Given the political and security vacuum outside Kabul, warlords who control approximately 75% of Afghanistan’s countryside continue to undercut the authority of the central government. U.S. support to regional warlords in the hunt for al Qaeda and Taliban leaders has only increased their autonomy and strengthened their militias. Despite the ongoing UN backed Demobilization Demilitarization and Reintegration (DDR) of former combatants, only 2,700 of the estimated 100,000 Afghan fighters who pledge loyalty to different warlords have so far surrendered their weapons. Complicating matters further is a booming opium trade, which remains a key source of the illicit income of recalcitrant commanders.
It goes without saying that the role of the United States is crucial to the successful reconstruction and democratization of post-Bonn Afghanistan. So far the U.S. has failed to provide the necessary military and financial resources needed to do so. The 13,000 U.S. troops around the country plus the 5,700 NATO-led International Security Assistance Force (ISAF) troops confined to Kabul are also not sufficient to address the multiple security challenges that the country faces. Recent announcements by NATO that it plans to expand ISAF beyond Kabul in the form of Provincial Reconstruction Teams (PRTs) is a positive development, as are efforts to increase the strength of the Afghan national army, which is currently estimated at 7,000.
A Perilous Future
However, much more will need to be done if Afghanistan is to establish even a modicum of normalcy. With Washington’s attention focused on the military operations in Iraq and the campaign against Taliban and al Qaeda remnants on the Pakistan-Afghan border, ordinary Afghans fear that their security and developmental concerns have been pushed to the back burner. Observers believe that a decline in U.S. engagement could also give impetus to regional competition as Pakistan, Russia, Iran, and others attempt to re-establish their influence through proxies. Concerns have also been raised that the U.S. focus on elections could divert essential resources away from state building, and, in the absence of effective institutions, exacerbate Afghanistan’s problems. A victory in the elections may be necessary to give President Karzai the fresh mandate that he needs to legitimate his authority; it is unlikely to be sufficient.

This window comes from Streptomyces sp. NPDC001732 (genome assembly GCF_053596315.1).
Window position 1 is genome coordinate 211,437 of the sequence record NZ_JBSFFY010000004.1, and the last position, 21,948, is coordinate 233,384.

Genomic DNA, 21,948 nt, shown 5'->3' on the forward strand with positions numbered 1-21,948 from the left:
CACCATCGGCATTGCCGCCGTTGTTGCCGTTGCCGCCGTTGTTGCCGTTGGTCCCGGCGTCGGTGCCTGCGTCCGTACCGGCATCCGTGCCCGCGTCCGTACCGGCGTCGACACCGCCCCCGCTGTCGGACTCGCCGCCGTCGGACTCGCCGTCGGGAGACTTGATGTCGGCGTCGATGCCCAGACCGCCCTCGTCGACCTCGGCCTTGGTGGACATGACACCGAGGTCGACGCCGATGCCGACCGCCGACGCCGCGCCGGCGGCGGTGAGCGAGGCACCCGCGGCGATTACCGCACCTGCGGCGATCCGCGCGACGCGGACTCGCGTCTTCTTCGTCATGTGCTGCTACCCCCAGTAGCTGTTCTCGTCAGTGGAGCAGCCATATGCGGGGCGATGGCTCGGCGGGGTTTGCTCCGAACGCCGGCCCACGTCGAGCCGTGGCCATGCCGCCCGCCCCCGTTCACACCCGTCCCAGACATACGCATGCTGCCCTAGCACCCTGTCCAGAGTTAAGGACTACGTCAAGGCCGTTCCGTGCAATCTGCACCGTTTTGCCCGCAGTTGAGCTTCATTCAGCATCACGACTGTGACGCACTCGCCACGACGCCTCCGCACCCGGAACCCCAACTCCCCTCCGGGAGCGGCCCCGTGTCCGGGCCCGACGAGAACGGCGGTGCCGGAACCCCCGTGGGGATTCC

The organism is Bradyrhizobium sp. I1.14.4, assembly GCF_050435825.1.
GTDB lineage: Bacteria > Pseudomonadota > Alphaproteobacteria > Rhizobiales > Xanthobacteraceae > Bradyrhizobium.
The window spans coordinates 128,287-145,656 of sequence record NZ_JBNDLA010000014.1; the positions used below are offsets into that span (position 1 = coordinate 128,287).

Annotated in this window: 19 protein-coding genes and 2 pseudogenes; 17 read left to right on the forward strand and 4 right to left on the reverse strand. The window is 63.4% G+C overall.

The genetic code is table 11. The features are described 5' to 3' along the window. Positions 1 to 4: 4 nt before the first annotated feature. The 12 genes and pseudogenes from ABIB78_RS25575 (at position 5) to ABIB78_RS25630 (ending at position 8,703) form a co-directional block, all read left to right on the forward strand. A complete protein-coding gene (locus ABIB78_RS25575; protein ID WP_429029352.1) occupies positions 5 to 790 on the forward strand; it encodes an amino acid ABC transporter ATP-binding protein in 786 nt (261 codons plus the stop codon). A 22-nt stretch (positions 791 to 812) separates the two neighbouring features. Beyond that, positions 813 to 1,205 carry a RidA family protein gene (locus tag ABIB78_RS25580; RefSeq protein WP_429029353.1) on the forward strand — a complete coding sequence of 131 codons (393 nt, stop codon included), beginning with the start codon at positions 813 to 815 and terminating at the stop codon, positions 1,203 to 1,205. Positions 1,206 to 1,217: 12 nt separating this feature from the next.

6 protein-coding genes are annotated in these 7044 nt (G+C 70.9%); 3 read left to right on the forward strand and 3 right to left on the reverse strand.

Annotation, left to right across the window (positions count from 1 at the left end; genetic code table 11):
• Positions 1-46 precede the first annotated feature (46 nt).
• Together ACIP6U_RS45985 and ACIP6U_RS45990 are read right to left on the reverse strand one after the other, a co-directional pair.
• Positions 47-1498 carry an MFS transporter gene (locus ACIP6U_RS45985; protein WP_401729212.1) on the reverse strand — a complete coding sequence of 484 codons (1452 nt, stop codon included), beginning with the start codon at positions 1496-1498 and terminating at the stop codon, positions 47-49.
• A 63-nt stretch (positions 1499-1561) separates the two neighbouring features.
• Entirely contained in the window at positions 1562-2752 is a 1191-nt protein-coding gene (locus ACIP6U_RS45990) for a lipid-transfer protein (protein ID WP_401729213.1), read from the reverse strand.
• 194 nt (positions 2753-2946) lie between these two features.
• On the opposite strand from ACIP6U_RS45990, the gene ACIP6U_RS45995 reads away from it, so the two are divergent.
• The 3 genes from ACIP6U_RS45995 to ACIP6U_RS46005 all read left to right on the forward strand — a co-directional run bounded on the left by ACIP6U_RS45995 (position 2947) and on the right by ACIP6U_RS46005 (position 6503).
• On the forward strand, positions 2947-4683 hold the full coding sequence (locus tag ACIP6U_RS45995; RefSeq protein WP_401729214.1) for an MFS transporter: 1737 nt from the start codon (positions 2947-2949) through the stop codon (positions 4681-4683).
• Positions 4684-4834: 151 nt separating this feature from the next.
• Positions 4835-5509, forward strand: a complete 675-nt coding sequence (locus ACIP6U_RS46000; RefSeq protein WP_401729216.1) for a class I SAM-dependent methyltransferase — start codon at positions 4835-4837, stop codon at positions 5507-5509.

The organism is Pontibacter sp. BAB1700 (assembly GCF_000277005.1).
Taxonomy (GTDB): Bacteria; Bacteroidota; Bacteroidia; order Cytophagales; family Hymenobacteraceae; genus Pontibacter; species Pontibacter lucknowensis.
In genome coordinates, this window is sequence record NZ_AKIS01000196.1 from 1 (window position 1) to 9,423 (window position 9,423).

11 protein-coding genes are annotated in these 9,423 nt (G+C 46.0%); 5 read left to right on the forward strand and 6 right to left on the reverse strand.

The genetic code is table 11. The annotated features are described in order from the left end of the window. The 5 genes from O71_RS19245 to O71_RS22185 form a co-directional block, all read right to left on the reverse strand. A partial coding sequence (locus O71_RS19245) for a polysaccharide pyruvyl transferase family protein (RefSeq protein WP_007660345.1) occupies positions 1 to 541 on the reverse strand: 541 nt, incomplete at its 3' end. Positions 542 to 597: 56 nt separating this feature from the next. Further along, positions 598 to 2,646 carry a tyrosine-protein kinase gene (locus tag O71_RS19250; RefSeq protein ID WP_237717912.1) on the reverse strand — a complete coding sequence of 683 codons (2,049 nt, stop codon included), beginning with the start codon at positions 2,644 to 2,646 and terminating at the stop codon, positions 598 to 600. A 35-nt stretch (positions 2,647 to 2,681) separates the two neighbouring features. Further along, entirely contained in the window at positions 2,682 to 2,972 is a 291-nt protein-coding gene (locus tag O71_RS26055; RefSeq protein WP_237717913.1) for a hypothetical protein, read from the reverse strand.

As a first step, Washington and the international community must support the goals outlined in “Securing Afghanistan’s future,” the Afghan government’s seven-year developmental roadmap presented at the recently concluded donor conference in Berlin. These include, inter alia, the need to create a secure environment, encourage private investment, and allow the rule of law to develop. The $8.2 billion three-year funding commitment made by donors at Berlin serves as an important indicator of the international community’s sustained engagement in Afghanistan. But it falls short of the $28 billion seven-year target set by Kabul.
Notably still, donors failed to announce new troop commitments, urgently needed for addressing pressing security concerns. In the final analysis, failure to extend the central government’s writ and ensure security beyond Kabul is likely to make the task of establishing a viable democratic state in Afghanistan extremely difficult. In the first instance, external actors should ensure the timely delivery of existing aid commitments. They must also take tangible steps to augment and implement the Karzai administration’s developmental agenda with the aim of effectively tackling both the security and reconstruction needs of Afghanistan. Given the country’s recent past, the dangers of inaction are all too clear.